Calcium Absorption and Retention From Marine Products
|Study Design:||Allocation: Randomized
Intervention Model: Crossover Assignment
Masking: Quadruple (Participant, Care Provider, Investigator, Outcomes Assessor)
Primary Purpose: Basic Science
|Official Title:||Calcium Absorption and Retention From Marine Products|
- Whole body retention of calcium
- D-vitamin and PTH status, serum calcium and phosporus, and calcium intake
|Study Start Date:||November 2005|
|Study Completion Date:||March 2007|
|Primary Completion Date:||April 2006 (Final data collection date for primary outcome measure)|
Up till now little attention has been given the exploitation of marine by-products from the fishing industry. Calcium in fish is found mainly in bone and skin. By-products from these sources are limited to production of gelatine. Small fish, which can be eaten whole with bones included, are traditionally considered to be a good source of calcium. Until recently, bioavailability of this calcium was not known. Two recent studies from Denmark have shown that the absorption of calcium from small soft-boned fish was comparable to that of skimmed milk both in rats and in humans.
Calcium fortified foods are likely to play an important role in helping consumers to achieve calcium requirements aimed at reducing the risk of developing osteoporosis. Experimental evidence show a positive effect of calcium supplementation on bone mineral accretion in children, and combined calcium and vitamin D supplementation has resulted in reduced bone loss and fracture incidence in older men and women.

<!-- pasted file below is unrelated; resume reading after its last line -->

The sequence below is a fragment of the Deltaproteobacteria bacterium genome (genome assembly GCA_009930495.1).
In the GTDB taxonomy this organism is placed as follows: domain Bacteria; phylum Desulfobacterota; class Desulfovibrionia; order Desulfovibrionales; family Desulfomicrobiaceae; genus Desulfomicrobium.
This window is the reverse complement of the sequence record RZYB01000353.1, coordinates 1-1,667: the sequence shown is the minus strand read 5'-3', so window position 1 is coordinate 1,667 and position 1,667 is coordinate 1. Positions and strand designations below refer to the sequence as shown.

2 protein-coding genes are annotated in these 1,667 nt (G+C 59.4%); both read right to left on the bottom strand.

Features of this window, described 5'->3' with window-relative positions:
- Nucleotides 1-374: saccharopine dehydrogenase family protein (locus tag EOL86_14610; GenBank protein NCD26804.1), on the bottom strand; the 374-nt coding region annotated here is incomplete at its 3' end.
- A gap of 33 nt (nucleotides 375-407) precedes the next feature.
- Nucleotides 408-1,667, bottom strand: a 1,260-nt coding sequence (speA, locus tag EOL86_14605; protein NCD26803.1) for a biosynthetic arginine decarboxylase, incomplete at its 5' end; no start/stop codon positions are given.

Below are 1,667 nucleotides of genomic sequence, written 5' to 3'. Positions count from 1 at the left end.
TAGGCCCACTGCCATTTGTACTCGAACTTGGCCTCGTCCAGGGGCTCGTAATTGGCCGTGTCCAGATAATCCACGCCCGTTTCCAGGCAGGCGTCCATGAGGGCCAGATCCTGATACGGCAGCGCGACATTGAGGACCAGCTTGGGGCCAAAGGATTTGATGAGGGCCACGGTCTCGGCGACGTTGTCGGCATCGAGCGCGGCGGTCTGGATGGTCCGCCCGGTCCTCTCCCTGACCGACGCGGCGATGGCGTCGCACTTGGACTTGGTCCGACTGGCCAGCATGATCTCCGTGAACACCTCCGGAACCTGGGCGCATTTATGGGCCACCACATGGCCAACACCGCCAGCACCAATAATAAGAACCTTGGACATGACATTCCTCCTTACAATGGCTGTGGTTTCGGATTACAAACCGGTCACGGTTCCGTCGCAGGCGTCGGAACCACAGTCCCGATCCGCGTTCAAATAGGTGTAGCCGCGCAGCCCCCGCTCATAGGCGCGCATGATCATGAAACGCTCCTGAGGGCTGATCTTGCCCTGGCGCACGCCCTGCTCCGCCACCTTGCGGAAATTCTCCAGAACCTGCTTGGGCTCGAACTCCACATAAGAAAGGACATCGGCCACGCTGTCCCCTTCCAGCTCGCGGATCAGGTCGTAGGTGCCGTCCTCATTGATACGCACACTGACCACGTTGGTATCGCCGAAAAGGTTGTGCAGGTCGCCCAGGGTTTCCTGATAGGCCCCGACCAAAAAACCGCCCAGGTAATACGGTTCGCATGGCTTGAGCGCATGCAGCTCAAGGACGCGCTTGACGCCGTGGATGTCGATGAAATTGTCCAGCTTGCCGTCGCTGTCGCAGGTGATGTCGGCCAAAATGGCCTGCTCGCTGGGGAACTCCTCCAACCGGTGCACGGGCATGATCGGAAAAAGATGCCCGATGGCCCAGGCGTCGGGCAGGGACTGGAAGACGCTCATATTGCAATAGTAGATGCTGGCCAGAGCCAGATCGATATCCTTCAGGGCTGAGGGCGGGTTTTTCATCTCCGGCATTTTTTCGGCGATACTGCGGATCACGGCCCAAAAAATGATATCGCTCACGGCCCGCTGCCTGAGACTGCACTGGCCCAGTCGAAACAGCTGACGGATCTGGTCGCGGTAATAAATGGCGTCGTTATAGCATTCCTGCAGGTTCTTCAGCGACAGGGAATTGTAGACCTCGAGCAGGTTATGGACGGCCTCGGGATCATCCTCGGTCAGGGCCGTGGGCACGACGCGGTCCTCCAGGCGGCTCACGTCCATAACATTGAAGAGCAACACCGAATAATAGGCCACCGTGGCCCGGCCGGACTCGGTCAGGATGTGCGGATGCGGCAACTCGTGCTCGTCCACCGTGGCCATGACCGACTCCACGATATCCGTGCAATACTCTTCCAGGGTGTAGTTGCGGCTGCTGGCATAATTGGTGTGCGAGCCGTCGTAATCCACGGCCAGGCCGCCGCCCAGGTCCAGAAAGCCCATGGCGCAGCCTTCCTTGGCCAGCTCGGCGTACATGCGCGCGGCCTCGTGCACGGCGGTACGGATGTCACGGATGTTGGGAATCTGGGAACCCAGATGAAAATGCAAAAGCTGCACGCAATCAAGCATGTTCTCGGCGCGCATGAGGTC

This protocol describes a project on the nutritional utilisation of calcium from fish bone waste. The main objective is to maximise the use and the added value of marine by-products with special emphasis on utilisation of fish bone as a calcium source and determine its bioavailabiliy in humans.
Study design :
This study will follow a 3x7 weeks ransomised crossover design, where the calcium absorption and retention will be measured form meals labelled with 47Ca. The test meals will be digested in the morning after a 12h fast and bloodsampling. Whole body retention will be measured on day 15, 22 and 26, and calibrated against a background measurement from the day prior to ingestion of the test meal. The subjects will receive an ordinary standardised diet for 2 days prior and 3 days after the test meals. This diet will be standardised to match the subjects' individual calcium intake.
Two types of fish bone meal (from salmon and cod fish) and a control (CaCO3) will be tested. Amounts equivalent of 800 mg Ca will be baked into bread, which will be labelled with 47Ca and served with 500 mL of ultra pure water at the department.
Isotopes and labelling procedure:
Isotopes (47Ca) will be ordered from Risø National Laboratory, Radiation Research Department, Denmark. The department of Human Nutrition will recieve the prepared doses of isotopes the day before the test meal. A dose of 0.2 MBq/ml will be used. The doses will be used to extrinsically label the test meals by drop-wise adding 1 ml of isotope solution in the afternoon on the day before intake of test meals and stored at 5 degree C until ingested.
Since each subject will recieve labelled meals on three occasions, a total dose of 0.6 MBq will be ingested during the study.
Measurement of calcium retention:
The whole body retention of calcium will be measured with a whole body counter at the Copenhagen University Hospital, Denmark. All measurements of calcium retention will be corrected for physical decay back to the time of administration.
Serun calcium, phosphorus and vitamin D concentrations will be determined in before each test meal. Plasma levels of PTH will be determined before the first test meal only.
Please refer to this study by its ClinicalTrials.gov identifier: NCT00393289
|Institute of Human Nutirtion, The Royal Veterinary and Agricultural University, Denmark|
|Frederiksberg, Frederiksberg C, Denmark, 1958|
|Principal Investigator:||Susanne Bügel, MSc, PhD||Institute of Human Nutrition, THe Royal Veterinary and Agricultural University, Denmark|